Each god arose from his own lineage. Each of them had different areas of interest and specialization; Each was driven by a distinct personality. Although these descriptions were in many cases produced by the division of ancient vernacular texts, which did not always agree with each other. When poets commemorated the deities in poetry, prayer or worship, they combined the names and titles of the deities. so that their particular aspects could be easily distinguished from other aspects (for example, Apollo the Musegate is Apollo, the leader of the Muses). Alternatively, epithets also denoted a specific and local characteristic of the deity, which was sometimes considered ancient even in classical Greece.
Most gods were associated with some aspect of life. For example, Aphrodite was the goddess of love and beauty, Ares was the god of war, Hades was the god of the dead, and Athena was the goddess of wisdom and courage. Gods such as Apollo or Dionysus were multi-faceted and complex characters. Again Hestia (literally fire) or Helios (literally sun) was nothing but personification. Manohara temples were built for very few deities. These gods were the main attraction of the Greater-Hellenic culture. Although local cults of the inhabitants of individual regions or villages were often seen to develop around minor deities. In many cities the Vishruta deities were also honored with local customs not commonly observed elsewhere. In these cases strange fables uncommon in other regions were also associated with the stories of those gods. Although the worship of heroes or deities began in the heroic age, similar incidents continued to occur there.
Age of immortals and mortals
In the age of Gods the Gods were alone; and in the age of heroes or warriors divine intervention in human life was greatly reduced. Again these two eras were connected during which gods and humans could freely associate. God-human closeness was not possible in later times. Most of the stories from this period are described in Ovid’s Metamorphoses. These stories fall into two categories. Namely – love story and punishment story.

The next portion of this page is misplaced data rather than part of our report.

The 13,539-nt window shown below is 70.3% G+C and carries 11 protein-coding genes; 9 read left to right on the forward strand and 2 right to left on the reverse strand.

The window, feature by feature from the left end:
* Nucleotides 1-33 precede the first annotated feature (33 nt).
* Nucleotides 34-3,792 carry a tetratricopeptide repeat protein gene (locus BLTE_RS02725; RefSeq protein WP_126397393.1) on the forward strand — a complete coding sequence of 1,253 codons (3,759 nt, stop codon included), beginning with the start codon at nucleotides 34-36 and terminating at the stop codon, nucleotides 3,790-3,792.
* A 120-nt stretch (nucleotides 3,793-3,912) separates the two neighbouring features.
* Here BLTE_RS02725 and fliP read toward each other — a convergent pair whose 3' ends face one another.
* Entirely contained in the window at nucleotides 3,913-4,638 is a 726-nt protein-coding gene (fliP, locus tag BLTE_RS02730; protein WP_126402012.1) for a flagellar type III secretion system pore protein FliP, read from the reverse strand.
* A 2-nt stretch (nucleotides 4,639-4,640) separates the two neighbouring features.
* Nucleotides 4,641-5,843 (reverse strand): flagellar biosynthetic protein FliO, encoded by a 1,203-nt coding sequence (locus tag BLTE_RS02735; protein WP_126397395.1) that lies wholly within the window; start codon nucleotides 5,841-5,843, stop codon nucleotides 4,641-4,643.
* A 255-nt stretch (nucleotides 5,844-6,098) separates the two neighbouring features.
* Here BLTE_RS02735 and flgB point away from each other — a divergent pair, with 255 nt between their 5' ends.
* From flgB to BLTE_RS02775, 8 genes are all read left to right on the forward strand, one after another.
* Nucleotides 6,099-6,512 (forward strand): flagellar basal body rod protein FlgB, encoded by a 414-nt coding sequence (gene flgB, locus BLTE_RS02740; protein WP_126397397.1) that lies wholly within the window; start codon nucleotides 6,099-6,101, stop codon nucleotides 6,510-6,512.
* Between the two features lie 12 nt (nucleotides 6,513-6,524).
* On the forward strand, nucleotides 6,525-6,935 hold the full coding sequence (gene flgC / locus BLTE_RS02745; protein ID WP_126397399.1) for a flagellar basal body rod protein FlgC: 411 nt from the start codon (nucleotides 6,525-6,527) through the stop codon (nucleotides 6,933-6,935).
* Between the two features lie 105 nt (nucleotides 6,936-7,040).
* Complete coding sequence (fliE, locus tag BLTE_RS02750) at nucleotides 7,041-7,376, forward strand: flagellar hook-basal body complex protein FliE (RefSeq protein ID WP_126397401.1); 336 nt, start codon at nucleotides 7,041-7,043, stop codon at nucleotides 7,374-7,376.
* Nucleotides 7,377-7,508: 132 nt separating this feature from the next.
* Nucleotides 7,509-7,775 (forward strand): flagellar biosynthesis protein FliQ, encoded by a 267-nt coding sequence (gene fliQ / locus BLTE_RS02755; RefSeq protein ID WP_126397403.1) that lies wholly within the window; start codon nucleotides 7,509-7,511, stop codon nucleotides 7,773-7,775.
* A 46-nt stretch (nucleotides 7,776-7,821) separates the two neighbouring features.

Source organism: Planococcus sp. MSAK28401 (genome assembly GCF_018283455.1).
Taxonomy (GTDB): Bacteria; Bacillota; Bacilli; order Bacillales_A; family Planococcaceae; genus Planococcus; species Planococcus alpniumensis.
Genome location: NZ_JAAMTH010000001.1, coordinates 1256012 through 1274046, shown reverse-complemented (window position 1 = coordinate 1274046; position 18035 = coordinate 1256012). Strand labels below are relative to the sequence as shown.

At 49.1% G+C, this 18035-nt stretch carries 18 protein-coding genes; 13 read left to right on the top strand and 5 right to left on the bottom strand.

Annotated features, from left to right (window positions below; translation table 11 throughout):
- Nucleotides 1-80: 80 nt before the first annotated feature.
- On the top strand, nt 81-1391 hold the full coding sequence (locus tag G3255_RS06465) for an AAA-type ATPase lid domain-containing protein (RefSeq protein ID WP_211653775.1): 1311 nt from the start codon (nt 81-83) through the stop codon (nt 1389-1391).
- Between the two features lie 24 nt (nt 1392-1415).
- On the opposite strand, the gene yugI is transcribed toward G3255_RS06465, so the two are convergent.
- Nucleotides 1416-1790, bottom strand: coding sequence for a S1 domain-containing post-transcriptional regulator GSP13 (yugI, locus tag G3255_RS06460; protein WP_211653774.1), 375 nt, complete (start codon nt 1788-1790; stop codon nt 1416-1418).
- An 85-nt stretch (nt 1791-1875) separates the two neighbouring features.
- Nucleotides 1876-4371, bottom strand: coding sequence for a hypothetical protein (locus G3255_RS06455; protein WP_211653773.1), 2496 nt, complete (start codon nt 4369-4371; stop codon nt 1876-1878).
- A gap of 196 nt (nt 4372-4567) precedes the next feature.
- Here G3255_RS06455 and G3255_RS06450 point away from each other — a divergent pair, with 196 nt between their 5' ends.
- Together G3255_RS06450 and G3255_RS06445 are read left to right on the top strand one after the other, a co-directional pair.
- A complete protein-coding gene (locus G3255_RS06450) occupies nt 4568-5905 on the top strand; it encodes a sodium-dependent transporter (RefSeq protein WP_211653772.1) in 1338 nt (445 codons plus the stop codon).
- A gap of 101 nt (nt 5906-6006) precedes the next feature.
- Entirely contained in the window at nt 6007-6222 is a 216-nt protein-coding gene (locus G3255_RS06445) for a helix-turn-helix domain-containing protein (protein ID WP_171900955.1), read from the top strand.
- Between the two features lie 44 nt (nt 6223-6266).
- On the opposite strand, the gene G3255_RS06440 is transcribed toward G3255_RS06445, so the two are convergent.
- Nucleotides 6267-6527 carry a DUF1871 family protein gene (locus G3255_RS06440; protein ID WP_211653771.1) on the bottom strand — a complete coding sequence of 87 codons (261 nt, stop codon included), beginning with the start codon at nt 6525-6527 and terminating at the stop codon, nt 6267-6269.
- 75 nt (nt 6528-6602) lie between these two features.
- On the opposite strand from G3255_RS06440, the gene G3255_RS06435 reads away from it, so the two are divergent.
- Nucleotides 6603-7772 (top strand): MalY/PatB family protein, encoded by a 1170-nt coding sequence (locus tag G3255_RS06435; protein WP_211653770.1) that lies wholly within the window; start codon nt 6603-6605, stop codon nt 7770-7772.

The themes of the love stories were fornication (ie, forbidden sex with relatives) and the chastity or rape of mortal women by male gods; As a result many brave warriors were born. But such a relationship of gods and mortals is avoided – a hint is also noticed in these stories. Because, in very few cases such stories would be reconciled. On the other hand, in a few cases, goddesses of heaven have also had intercourse with mortal men. One such example occurs in the Homeric Hymn to Aphrodite. Here Aphrodite and Anchises gave birth to Anise.
The second type of story (punishment story) involves the introduction and discovery of several important cultural traditions. For example, Prometheus’ theft of fire from heaven, Tantalus ‘ theft of nectar and ambrosia from Zeus’s table and revelation of that divine secret to his subjects, introduction of Prometheus or Lycan sacrifice, Demeter’s teaching of agriculture and Elysian mysteries to Triptolemus, discovery of Aulos by Marsyas and competition with Apollo in musical contests. The expeditions of Prometheus are said to have “a prominent place in the history of gods and men”. An anonymous third-century papyrus manuscript tells a detailed story of how Dionysus’ terrible curse on Lycurgus, king of Thrace, extended into the afterlife to delay the king’s deification. The story of the arrival of Dionysus to establish his religion in Thrace is also one of the themes of the Aeschylean trilogy. In another tragedy, Euripides’ The Backe, King Pentheus of Thebes is also punished by Dionysus; Because he dishonored her and hired female priests named Minad as spies.
In a similar story from ancient folklore, Demetrius disguises himself as an old woman named Doso and receives a warm welcome from King Selyus of the kingdom of Elesis in Attica, in search of his daughter Persephone. Satisfied, he wants to elevate Demophon to divinity. But there is a disruption in that rite of deity-upanayana. Demophon’s mother, Metanira, arrived at the scene and screamed in horror as she saw her son standing on the burning pyre. An angry Demetrius laments that foolish mortals do not understand the meaning of religious rites.